Previously MIA Director Releasing Three Films This Year In Burst Of Creativity
After a possibly unintentional six-year hiatus Cameron Crowe is coming back in a big way in 2011. After his 2005 dramedy "Elizabethtown," (which ironically was about a guy dealing with a colossal failure), Crowe's own career went quiet for a few years. He wrote a supernatural romantic comedy called "Deep Tiki" that was to star Ben Stiller and Reese Witherspoon but that project fell apart sometime in 2008. He also tried to get a Marvin Gaye biopic off the ground, but that proved difficult as well and he shelved it in the meantime.
But now he's roaring back with not one, but three feature films this year. The first of which, "The Union," a documentary about the album of the same name by Elton John and Leon Russell, just had its premiere at the opening night of the Tribeca Film Festival. Crowe was actually unable to attend the premiere because he's still deep in production on another film, this coming December's "We Bought A Zoo." The drama, based on the novel by Benjamin Mee and co-scripted by Aline Brosh McKenna ("The Devil Wears Prada"), is about a father (Matt Damon) who moves his family to the countryside to re-open a struggling zoo.
The third Crowe film of 2011 will be a doc he's been working on for quite some time now, "Pearl Jam Twenty" a career-spanning look at the Seattle rock band. Crowe recently spoke with Rolling Stone and gave some details about the film. The documentary, which will see a September release, is being assembled from 18 to 20 hours of material from the band's long career as well as footage he's shot over the last year and a half. The director said, "It's the best souvenirs of the past. Some fabled footage you've heard exists but have never seen, and some interviews. So while The Union was, 'How do we buff up the cinéma vérité?,' 'Pearl Jam Twenty' is, 'How do we do 'The Kids Are Alright' of Pearl Jam, and sonic blast the best stuff?' It's a wider scope." The film will be released alongside a soundtrack and a book featuring anecdotes, memorabilia, photos, tour notes, drawings as well as an intro by Crowe.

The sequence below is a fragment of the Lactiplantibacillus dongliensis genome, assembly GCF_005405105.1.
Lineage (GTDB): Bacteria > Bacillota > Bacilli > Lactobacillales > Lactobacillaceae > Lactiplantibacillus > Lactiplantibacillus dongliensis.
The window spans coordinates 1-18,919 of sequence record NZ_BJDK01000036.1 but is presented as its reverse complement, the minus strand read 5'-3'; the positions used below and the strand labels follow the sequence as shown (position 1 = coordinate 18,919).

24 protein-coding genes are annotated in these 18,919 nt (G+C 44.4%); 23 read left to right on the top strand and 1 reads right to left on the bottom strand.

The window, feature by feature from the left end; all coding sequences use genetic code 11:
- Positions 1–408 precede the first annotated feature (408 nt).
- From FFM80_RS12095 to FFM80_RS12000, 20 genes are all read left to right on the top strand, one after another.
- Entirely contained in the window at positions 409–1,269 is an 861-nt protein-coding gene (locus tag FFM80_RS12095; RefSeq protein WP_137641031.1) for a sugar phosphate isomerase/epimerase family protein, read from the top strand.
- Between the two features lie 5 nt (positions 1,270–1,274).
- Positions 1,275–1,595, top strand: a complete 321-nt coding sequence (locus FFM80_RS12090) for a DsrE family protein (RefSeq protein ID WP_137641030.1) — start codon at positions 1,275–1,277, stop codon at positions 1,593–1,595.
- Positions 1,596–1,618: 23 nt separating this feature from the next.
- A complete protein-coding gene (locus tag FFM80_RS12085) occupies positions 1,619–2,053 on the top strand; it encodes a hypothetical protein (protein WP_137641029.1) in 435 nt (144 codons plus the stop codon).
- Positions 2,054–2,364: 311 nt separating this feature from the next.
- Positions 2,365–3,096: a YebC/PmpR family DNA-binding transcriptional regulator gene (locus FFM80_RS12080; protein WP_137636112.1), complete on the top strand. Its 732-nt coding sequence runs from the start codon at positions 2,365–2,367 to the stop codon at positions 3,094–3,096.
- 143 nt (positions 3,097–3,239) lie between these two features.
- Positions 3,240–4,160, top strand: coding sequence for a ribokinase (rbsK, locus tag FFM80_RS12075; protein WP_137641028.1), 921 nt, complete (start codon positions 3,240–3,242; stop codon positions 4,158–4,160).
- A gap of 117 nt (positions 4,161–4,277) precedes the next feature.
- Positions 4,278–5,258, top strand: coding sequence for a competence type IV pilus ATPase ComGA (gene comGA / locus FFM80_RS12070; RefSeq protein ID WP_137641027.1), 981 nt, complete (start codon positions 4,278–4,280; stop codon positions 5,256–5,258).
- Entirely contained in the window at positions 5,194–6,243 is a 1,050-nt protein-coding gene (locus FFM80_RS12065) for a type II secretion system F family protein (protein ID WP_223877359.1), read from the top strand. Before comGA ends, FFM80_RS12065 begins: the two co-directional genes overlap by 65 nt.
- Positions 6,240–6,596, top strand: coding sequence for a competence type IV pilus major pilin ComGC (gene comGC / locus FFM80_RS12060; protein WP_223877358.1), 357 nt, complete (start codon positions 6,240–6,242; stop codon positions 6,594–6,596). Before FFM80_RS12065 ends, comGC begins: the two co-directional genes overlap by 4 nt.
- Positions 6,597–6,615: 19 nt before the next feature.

Whereas "The Union" is a vérité look at two legends making an album together, it was almost the opposite experience creating a retrospective look at Pearl Jam's 20-year career. Describing the difference in filming the two he said, "For Elton, the camera is a buddy. [But] Pearl Jam is not prone to opening the curtain the same way, and that is the challenge and delight of it." The director also explained his sudden burst of creative output as "going by the Scorsese grid," referring to how the iconic director often juggles documentaries in between and during his feature work.
It's also pretty well known that like Scorsese, Crowe is a huge music fan (having fictionalized his own life experience as a writer for Rolling Stone in "Almost Famous") so it makes sense for him to jump into music documentaries. As fans of the director we're actually kinda surprised it took him this long. When asked if he had more music docs in his future he said, "I can't stop!" I just love music." We'll take that as a yes, but wish he would be more specific. Here's hoping he finally gives Marvin Gaye a life onscreen (though Julian Temple looks to have already beaten him to the punch).
"The Union" is now playing at the Tribeca Film Festival, "Pearl Jam Twenty" will hit theaters this September and "We Bought A Zoo" is already Oscar-primed with a December 23 release waiting in the wings.